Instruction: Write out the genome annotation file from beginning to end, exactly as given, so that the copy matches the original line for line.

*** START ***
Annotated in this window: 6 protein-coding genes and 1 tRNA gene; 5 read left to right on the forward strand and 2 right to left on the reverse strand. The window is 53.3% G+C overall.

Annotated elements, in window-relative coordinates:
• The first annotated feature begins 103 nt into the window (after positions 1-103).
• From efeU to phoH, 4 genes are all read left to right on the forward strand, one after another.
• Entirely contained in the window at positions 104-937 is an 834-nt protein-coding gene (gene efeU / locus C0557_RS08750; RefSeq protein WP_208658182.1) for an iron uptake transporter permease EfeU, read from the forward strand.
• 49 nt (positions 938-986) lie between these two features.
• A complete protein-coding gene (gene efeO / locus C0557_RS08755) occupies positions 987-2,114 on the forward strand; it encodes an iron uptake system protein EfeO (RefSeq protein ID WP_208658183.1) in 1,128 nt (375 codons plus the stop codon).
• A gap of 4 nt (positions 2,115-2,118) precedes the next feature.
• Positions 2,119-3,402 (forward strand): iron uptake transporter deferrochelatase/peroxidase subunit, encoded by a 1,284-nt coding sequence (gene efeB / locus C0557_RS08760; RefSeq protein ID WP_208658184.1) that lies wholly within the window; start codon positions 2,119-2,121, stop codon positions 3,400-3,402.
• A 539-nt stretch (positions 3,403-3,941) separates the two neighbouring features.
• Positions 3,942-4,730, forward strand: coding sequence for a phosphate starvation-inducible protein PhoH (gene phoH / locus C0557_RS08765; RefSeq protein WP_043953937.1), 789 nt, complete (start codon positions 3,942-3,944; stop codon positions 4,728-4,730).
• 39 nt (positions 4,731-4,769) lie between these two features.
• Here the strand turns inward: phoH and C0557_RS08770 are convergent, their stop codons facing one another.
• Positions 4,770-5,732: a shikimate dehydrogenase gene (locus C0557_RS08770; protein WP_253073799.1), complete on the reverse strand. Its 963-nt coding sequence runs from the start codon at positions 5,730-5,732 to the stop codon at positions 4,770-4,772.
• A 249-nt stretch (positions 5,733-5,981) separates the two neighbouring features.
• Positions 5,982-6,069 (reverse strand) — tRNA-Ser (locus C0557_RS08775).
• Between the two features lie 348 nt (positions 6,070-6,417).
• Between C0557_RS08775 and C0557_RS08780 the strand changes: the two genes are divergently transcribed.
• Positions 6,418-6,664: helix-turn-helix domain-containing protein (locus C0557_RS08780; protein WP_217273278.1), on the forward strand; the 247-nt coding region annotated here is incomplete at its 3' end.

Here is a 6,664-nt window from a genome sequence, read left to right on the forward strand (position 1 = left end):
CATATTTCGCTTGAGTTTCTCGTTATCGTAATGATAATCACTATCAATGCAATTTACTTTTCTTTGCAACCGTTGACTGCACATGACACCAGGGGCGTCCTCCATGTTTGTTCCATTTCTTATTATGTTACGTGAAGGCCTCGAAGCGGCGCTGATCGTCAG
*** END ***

Annotated in this window: 6 protein-coding genes and 1 tRNA gene; 5 read left to right on the forward strand and 2 right to left on the reverse strand. The window is 53.3% G+C overall.

Annotated elements, in window-relative coordinates:
• The first annotated feature begins 103 nt into the window (after positions 1-103).
• From efeU to phoH, 4 genes are all read left to right on the forward strand, one after another.
• Entirely contained in the window at positions 104-937 is an 834-nt protein-coding gene (gene efeU / locus C0557_RS08750; RefSeq protein WP_208658182.1) for an iron uptake transporter permease EfeU, read from the forward strand.
• 49 nt (positions 938-986) lie between these two features.
• A complete protein-coding gene (gene efeO / locus C0557_RS08755) occupies positions 987-2,114 on the forward strand; it encodes an iron uptake system protein EfeO (RefSeq protein ID WP_208658183.1) in 1,128 nt (375 codons plus the stop codon).
• A gap of 4 nt (positions 2,115-2,118) precedes the next feature.
• Positions 2,119-3,402 (forward strand): iron uptake transporter deferrochelatase/peroxidase subunit, encoded by a 1,284-nt coding sequence (gene efeB / locus C0557_RS08760; RefSeq protein ID WP_208658184.1) that lies wholly within the window; start codon positions 2,119-2,121, stop codon positions 3,400-3,402.
• A 539-nt stretch (positions 3,403-3,941) separates the two neighbouring features.
• Positions 3,942-4,730, forward strand: coding sequence for a phosphate starvation-inducible protein PhoH (gene phoH / locus C0557_RS08765; RefSeq protein WP_043953937.1), 789 nt, complete (start codon positions 3,942-3,944; stop codon positions 4,728-4,730).
• 39 nt (positions 4,731-4,769) lie between these two features.
• Here the strand turns inward: phoH and C0557_RS08770 are convergent, their stop codons facing one another.
• Positions 4,770-5,732: a shikimate dehydrogenase gene (locus C0557_RS08770; protein WP_253073799.1), complete on the reverse strand. Its 963-nt coding sequence runs from the start codon at positions 5,730-5,732 to the stop codon at positions 4,770-4,772.
• A 249-nt stretch (positions 5,733-5,981) separates the two neighbouring features.
• Positions 5,982-6,069 (reverse strand) — tRNA-Ser (locus C0557_RS08775).
• Between the two features lie 348 nt (positions 6,070-6,417).
• Between C0557_RS08775 and C0557_RS08780 the strand changes: the two genes are divergently transcribed.
• Positions 6,418-6,664: helix-turn-helix domain-containing protein (locus C0557_RS08780; protein WP_217273278.1), on the forward strand; the 247-nt coding region annotated here is incomplete at its 3' end.

Here is a 6,664-nt window from a genome sequence, read left to right on the forward strand (position 1 = left end):
CATATTTCGCTTGAGTTTCTCGTTATCGTAATGATAATCACTATCAATGCAATTTACTTTTCTTTGCAACCGTTGACTGCACATGACACCAGGGGCGTCCTCCATGTTTGTTCCATTTCTTATTATGTTACGTGAAGGCCTCGAAGCGGCGCTGATCGTCAG